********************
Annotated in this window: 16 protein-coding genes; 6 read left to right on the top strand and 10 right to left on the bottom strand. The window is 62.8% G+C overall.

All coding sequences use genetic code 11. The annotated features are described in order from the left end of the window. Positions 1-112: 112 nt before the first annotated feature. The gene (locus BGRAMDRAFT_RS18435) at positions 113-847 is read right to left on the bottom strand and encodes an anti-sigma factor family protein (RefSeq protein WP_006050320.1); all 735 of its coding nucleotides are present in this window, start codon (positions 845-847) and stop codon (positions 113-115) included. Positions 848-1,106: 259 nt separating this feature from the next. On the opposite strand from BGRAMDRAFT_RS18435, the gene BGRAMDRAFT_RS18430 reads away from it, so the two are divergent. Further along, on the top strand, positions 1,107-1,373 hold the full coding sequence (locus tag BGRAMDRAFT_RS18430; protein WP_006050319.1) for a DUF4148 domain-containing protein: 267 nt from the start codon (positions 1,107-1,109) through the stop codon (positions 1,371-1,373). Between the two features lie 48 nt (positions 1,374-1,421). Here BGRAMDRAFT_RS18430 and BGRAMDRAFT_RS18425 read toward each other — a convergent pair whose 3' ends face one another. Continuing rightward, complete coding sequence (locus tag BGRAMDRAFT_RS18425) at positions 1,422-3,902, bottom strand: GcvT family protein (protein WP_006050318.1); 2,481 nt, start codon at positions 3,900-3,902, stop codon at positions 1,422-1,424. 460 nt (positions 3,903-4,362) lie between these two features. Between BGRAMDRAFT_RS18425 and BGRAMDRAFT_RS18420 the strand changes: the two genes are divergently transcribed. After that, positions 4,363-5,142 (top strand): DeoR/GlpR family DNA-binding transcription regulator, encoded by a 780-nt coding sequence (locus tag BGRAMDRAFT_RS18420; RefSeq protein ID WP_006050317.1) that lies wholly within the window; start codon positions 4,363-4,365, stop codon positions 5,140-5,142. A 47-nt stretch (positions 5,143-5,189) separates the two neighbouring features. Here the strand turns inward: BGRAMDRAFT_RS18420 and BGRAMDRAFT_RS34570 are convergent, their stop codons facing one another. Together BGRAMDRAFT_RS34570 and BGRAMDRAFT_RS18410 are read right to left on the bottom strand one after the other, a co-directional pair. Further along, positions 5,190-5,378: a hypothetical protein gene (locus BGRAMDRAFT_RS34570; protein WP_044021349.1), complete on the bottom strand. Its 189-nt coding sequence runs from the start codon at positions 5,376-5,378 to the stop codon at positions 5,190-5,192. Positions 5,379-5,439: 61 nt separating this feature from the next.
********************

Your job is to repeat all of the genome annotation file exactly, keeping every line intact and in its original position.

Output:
Annotated in this window: 16 protein-coding genes; 6 read left to right on the top strand and 10 right to left on the bottom strand. The window is 62.8% G+C overall.

All coding sequences use genetic code 11. The annotated features are described in order from the left end of the window. Positions 1-112: 112 nt before the first annotated feature. The gene (locus BGRAMDRAFT_RS18435) at positions 113-847 is read right to left on the bottom strand and encodes an anti-sigma factor family protein (RefSeq protein WP_006050320.1); all 735 of its coding nucleotides are present in this window, start codon (positions 845-847) and stop codon (positions 113-115) included. Positions 848-1,106: 259 nt separating this feature from the next. On the opposite strand from BGRAMDRAFT_RS18435, the gene BGRAMDRAFT_RS18430 reads away from it, so the two are divergent. Further along, on the top strand, positions 1,107-1,373 hold the full coding sequence (locus tag BGRAMDRAFT_RS18430; protein WP_006050319.1) for a DUF4148 domain-containing protein: 267 nt from the start codon (positions 1,107-1,109) through the stop codon (positions 1,371-1,373). Between the two features lie 48 nt (positions 1,374-1,421). Here BGRAMDRAFT_RS18430 and BGRAMDRAFT_RS18425 read toward each other — a convergent pair whose 3' ends face one another. Continuing rightward, complete coding sequence (locus tag BGRAMDRAFT_RS18425) at positions 1,422-3,902, bottom strand: GcvT family protein (protein WP_006050318.1); 2,481 nt, start codon at positions 3,900-3,902, stop codon at positions 1,422-1,424. 460 nt (positions 3,903-4,362) lie between these two features. Between BGRAMDRAFT_RS18425 and BGRAMDRAFT_RS18420 the strand changes: the two genes are divergently transcribed. After that, positions 4,363-5,142 (top strand): DeoR/GlpR family DNA-binding transcription regulator, encoded by a 780-nt coding sequence (locus tag BGRAMDRAFT_RS18420; RefSeq protein ID WP_006050317.1) that lies wholly within the window; start codon positions 4,363-4,365, stop codon positions 5,140-5,142. A 47-nt stretch (positions 5,143-5,189) separates the two neighbouring features. Here the strand turns inward: BGRAMDRAFT_RS18420 and BGRAMDRAFT_RS34570 are convergent, their stop codons facing one another. Together BGRAMDRAFT_RS34570 and BGRAMDRAFT_RS18410 are read right to left on the bottom strand one after the other, a co-directional pair. Further along, positions 5,190-5,378: a hypothetical protein gene (locus BGRAMDRAFT_RS34570; protein WP_044021349.1), complete on the bottom strand. Its 189-nt coding sequence runs from the start codon at positions 5,376-5,378 to the stop codon at positions 5,190-5,192. Positions 5,379-5,439: 61 nt separating this feature from the next.